BARBARAELLEN KOCH PHOTO | Hollique Smith Johnson, 13, pulled his 12-year-old friend who couldn’t swim out of Peconic River July 14.
Hollique Smith Johnson walked through the front door of his Riverhead home July 14, his shirt and pants sagging and dripping wet. His mother, Angel Johnson, took one look at her son and said, “Eww! You stink!”
Moments earlier, Hollique — a 6-foot-3 13-year-old, had jumped into the Peconic River in downtown Riverhead to rescue a 12-year-old friend who had fallen into the water.
“He said, ‘Ma, I got to get in the shower; I had to jump in the Peconic,’ ” Ms. Johnson recalled Tuesday, standing on the riverfront dock where the incident occurred.
A wave of mixed emotions came over Ms. Johnson, from fear of what could have happened to relief that her son had the calmness under pressure to do what none of the other boys in the group could: jump in the water and swim.
Hollique had no choice but to learn how to swim at an early age.
When he was 2 years old, he fell out of his mother’s arms after she slipped on baby oil alongside a wave pool at Splish Splash. Hollique splashed into the water and instinctively began to dog-paddle.
“He’s been swimming like a fish ever since,” said Ms. Johnson, who admitted that she swims more “like a rock.”
Two weeks ago Hollique and a few friends were walking along the Peconic River at high tide when Hollique thought about jumping down onto a floating dock that was several feet away from the main dock. A few of the boys were ready to follow.
Jared Crump, who unlike Hollique is an average-sized kid for his age, stumbled at the edge of the dock and tumbled down into the water.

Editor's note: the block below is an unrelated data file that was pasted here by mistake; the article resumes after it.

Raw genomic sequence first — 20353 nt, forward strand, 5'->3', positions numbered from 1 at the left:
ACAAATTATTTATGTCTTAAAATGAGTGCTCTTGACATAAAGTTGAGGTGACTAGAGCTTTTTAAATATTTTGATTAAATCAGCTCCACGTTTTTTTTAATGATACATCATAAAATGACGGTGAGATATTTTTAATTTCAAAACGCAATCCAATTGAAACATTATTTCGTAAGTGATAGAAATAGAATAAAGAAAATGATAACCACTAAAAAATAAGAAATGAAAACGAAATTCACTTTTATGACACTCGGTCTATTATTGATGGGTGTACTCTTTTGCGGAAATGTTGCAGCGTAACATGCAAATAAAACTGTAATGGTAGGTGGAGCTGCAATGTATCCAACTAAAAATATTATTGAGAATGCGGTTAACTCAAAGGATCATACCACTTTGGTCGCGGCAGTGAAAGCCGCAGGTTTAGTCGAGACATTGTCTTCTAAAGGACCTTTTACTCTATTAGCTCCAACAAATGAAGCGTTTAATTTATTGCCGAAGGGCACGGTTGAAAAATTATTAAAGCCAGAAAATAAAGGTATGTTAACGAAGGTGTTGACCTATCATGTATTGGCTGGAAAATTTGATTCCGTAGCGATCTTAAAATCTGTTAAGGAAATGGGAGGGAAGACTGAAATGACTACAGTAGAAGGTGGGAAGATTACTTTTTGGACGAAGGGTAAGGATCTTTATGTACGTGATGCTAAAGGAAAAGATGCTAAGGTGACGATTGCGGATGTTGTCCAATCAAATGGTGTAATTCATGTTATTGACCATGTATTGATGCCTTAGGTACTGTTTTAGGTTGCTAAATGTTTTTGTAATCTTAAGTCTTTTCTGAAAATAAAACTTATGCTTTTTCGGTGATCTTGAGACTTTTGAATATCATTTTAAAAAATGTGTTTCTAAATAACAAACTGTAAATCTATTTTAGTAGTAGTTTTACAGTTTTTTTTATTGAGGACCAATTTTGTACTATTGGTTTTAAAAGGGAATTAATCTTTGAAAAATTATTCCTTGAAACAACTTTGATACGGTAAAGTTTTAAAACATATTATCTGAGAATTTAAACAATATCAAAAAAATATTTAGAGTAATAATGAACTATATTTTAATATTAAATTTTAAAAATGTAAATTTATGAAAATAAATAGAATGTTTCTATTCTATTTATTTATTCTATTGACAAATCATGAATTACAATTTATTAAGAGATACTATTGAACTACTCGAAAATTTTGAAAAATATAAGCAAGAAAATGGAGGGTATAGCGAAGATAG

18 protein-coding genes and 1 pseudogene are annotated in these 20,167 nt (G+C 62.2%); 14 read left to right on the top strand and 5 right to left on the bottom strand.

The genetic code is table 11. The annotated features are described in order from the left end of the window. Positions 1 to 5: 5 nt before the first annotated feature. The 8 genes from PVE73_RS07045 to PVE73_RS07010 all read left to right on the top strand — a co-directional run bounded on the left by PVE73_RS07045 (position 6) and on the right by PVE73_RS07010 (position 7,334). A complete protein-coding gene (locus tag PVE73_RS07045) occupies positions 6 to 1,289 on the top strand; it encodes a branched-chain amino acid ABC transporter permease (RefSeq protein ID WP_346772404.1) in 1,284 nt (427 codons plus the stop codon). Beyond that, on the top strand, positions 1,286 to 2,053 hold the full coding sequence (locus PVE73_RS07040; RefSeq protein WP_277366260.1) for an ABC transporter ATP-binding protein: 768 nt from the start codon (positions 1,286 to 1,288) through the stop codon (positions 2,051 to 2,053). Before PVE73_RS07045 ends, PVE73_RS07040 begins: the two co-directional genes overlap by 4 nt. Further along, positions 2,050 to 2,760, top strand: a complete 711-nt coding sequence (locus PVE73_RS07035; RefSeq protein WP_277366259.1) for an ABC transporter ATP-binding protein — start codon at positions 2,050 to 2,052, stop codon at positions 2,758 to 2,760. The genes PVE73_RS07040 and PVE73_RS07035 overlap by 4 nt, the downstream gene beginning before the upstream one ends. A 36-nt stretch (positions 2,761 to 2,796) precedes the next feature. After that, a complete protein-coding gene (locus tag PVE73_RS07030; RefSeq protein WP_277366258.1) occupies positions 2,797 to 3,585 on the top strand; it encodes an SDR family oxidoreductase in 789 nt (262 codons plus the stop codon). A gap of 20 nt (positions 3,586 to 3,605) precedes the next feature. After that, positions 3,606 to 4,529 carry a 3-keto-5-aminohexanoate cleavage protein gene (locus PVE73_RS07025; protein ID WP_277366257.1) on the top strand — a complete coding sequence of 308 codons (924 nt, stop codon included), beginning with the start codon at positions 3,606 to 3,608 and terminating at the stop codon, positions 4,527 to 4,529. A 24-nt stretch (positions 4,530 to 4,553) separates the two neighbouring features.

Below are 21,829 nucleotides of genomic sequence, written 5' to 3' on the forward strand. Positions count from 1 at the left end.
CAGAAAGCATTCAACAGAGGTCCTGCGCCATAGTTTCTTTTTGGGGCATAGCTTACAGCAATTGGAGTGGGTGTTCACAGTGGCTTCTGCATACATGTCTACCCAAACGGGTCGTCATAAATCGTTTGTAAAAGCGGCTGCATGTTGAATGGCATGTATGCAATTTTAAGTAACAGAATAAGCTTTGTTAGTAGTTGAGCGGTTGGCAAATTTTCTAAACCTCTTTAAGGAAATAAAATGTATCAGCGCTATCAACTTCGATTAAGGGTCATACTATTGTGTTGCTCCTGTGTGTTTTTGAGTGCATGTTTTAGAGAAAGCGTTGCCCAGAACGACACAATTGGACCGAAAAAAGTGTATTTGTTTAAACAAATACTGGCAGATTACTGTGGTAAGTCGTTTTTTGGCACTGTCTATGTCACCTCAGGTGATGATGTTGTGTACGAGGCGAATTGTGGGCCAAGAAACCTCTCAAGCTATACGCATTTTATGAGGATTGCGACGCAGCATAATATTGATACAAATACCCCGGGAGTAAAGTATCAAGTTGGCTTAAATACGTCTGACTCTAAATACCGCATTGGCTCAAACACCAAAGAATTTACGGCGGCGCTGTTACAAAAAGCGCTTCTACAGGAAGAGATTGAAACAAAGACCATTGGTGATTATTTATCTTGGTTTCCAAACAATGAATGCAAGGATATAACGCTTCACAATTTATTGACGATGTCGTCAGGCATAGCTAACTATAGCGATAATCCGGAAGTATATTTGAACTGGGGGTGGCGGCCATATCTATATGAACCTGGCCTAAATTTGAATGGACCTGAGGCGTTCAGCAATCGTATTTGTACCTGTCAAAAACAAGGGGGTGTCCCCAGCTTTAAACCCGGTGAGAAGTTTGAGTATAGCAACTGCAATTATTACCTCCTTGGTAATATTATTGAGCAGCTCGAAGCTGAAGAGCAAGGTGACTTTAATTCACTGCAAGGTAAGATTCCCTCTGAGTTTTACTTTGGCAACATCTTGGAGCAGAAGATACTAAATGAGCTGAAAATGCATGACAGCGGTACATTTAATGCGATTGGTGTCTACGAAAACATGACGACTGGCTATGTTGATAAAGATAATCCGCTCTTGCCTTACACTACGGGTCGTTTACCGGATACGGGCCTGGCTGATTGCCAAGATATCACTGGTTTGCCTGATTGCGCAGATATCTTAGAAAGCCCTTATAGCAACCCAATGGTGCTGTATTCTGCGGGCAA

Unable to swim, Jared began to panic. Though he was just a few feet from safety, Jared was still far enough away that the other boys couldn’t just reach out to grab him. Jared couldn’t reach the dock and struggled to stay afloat. His head bobbed under the water twice.
Among the group, only Hollique could swim.
Some people nearby, thinking the boys were goofing around, took no notice of the potentially tragic turn of events.
“I saw his head go under a few times,” Hollique said. “He was drowning. So I saved him.”
He didn’t think twice about jumping in, not even taking the time to pull his cell phone out of his pocket.
“[Jared] was just crying, saying, ‘Thank you,’ ” Hollique said.
For the next few days, Jared didn’t want to leave Hollique’s side.
“Now I can’t get rid of the kid,” Ms. Johnson joked.
That Hollique was the only swimmer in the group is not all that uncommon. Drowning is one of the leading causes of unintentional injury or death, according to a report published by the Centers for Disease Control and Prevention. And between 2005 and 2009, the fatal unintentional drowning rate was significantly higher for African Americans than for whites across all ages, the report stated. The disparity, according to the report, is highest among children between 5 and 14, with the rate for African American children nearly three times than that for white children.
Hollique, an honor student who is heading into eighth grade, has always loved the water. He surfs out in Montauk, where the waves tempt some of the biggest daredevils in the world. He’s thought about becoming a lifeguard.
In the days following the near drowning, he offered to help teach some of his friends how to swim.
Hollique’s sister Hollie, 28, is married to a man in the Coast Guard and they live in Miami. When Hollique visits, his brother-in-law shows him what it’s like to train in the water.
“He makes him learn how to swim and struggle under water,” Ms. Johnson said.
Away from the water, Hollique plays basketball, football and lacrosse. At 6-3 and still growing, he could become a familiar face on the Riverhead athletic fields in years to come.
“He has a lot of mentors, because I’m a single mom,” Ms. Johnson said. “I thank them all for helping me bring him up as a good young man.”